7 Review (s)

  1. Yulianna PULENKOVA, Krasnodar Territory

    I don’t throw away horseradish waste, but use it to control pests (I prefer to fight them not with chemicals, but with the help of herbal infusions).

    To 1 liter of soft water I add 70 g of crushed horseradish waste. I insist for a day and strain. Before use I add 4 g of soap.

    I spray the plants in the late afternoon. For better effect, I also spray the soil. For a gooseberry bush, for example, approximately 1 liter of infusion is consumed, for currants - 1,5 liters.
    This infusion is a good prevention against pests. In addition, replacing chemical protection products with herbal ones saves money and helps to obtain products that are cleaner in an environmental sense.

    Reply
  2. Basil

    Planting horseradish is a simple matter

    At the end of autumn, dig up horseradish roots and cut off their side shoots - root cuttings about 1 cm thick and 15-20 cm long. Remove small side shoots in the middle of the root cutting: they can cause branching of the root. Plant the cuttings the same day. Leave 50 cm between plants, 40-45 cm between rows.

    In the spring, feed the horseradish with a mixture of 20 g of superphosphate, 15 g of potassium salt and 20 g of ammonium nitrate (per bucket of water). Water unless it rains for a long time. During the summer, dig up the planted cuttings a couple of times and remove the lateral shoots with a sharp knife. By the end of autumn you will have thick roots.

    Reply
  3. Summerman, gardener and gardener (anonymous)

    SO THAT HORSERADISH DOESN'T GROW

    We solved this problem this way: we started growing horseradish in old leaky buckets. We fill the buckets with garden soil, flavored with organic matter, and plant 1-2 rhizomes. We water the plantings generously, excess moisture escapes through the holes.
    The rhizomes do not grow very large, but there are a lot of leaves and stems.
    Thus, horseradish does not grow throughout the entire area and can be transported in a bucket to any place.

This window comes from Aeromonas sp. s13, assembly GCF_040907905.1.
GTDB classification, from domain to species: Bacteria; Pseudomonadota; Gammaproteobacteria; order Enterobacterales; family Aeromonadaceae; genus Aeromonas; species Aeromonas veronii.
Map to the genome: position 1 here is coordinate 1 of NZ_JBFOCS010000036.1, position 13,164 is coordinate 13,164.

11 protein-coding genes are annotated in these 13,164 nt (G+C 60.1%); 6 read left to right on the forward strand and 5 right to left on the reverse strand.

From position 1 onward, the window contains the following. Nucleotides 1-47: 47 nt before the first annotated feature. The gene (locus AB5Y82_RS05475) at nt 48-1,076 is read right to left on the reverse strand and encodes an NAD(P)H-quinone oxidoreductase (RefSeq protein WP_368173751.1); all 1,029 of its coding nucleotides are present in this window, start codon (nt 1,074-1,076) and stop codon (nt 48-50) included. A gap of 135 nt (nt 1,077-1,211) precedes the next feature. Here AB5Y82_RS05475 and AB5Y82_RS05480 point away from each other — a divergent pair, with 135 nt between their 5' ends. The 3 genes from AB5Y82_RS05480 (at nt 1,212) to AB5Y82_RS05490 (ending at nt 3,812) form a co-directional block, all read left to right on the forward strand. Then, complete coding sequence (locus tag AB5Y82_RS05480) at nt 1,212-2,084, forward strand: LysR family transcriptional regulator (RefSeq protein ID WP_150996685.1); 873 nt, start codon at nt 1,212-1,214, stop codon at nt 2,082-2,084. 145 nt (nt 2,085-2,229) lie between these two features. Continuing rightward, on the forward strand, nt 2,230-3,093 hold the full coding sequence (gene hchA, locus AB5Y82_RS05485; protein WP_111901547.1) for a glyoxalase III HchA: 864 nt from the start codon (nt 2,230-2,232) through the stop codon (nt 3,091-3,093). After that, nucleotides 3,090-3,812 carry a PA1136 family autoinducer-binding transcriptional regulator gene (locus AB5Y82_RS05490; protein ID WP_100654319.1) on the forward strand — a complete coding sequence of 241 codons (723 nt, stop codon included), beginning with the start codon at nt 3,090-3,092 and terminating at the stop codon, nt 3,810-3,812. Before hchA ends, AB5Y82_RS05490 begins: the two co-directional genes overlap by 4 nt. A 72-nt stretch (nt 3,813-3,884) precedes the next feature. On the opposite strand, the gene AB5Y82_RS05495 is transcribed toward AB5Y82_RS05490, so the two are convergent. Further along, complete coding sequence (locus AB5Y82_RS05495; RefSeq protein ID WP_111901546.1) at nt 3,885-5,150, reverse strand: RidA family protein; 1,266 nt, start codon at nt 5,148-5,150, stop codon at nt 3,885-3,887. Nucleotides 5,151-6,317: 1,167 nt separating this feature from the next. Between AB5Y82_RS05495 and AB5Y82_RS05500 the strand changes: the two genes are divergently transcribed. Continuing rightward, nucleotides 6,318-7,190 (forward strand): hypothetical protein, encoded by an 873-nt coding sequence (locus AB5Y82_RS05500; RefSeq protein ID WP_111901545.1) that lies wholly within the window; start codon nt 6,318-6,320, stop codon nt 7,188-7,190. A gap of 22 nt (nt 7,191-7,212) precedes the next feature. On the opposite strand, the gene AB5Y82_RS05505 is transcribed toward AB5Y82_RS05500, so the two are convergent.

Reply
  4. Abramov, Penza

    HOW TO GET RID OF HORSERADISH IN THE PLOT?
    I've been struggling with this scourge for a year now, but not very effectively. What do you advise?

    Reply
    • OOO "Sad"

      There are many options. The most time-consuming is several diggings of the soil, followed by a selection of all parts of horseradish. Theoretically, even if a small part of horseradish remains in the soil, a new plant will begin to develop, but in reality this does not always happen.
      If the hell is completely tortured, and there is no desire or physical ability to dig up the soil, then you can use a herbicide, for example, Tornado, but do not forget that herbicides contain glyphosate and are harmful both to the soil and to the human body.
      You can try to plant green manure beans on this site, for example, oriental goat's rue, and then plant it in the ground by digging. Let's say, sow in the spring, and close up in mid-August, but this does not always help, although there are chances.

      Reply
  5. Antonina Bochenkovo, Moscow region

    We got a plot, and it's all overgrown with horseradish. What to do?

    Reply
    • OOO "Sad"

      Horseradish is a perennial plant. Getting rid of it on the site is quite problematic because of the powerful, highly branched root system, which penetrates to a depth of up to 3 m in a few years.
      It is almost impossible to destroy the thickets of this plant in one season. The easiest way to deal with it is to treat the site with herbicides Lornet, Fighter, Clorite, Gazontrel and others approved for use in personal subsidiary plots. Spray in the spring, in the early stages of growth at a foliage height of 10-15 cm.
      But one treatment may not be enough. Therefore, after the regrowth of surviving plants, repeat spraying in the second half of summer - early autumn.

      In early spring, the site can be dug up with a garden pitchfork, gently pulling the roots out of the soil. It is undesirable to dig up the area with a shovel, as the roots are cut, divided into small pieces and it is difficult to pick them out of the soil. If possible, the site is better to plow deeply with a plow. After carefully select all the roots, regardless of their thickness and length, and destroy. Then the soil is leveled by harrowing and left in this state until autumn, so that young horseradish plants appear, which are destroyed by herbicides.
      An easier way to deal with horseradish can be to repeatedly mow the green mass throughout the growing season to deplete the root system.
      In late summer and early autumn, young green leaves are sprayed with one of the above herbicides.

      Reply

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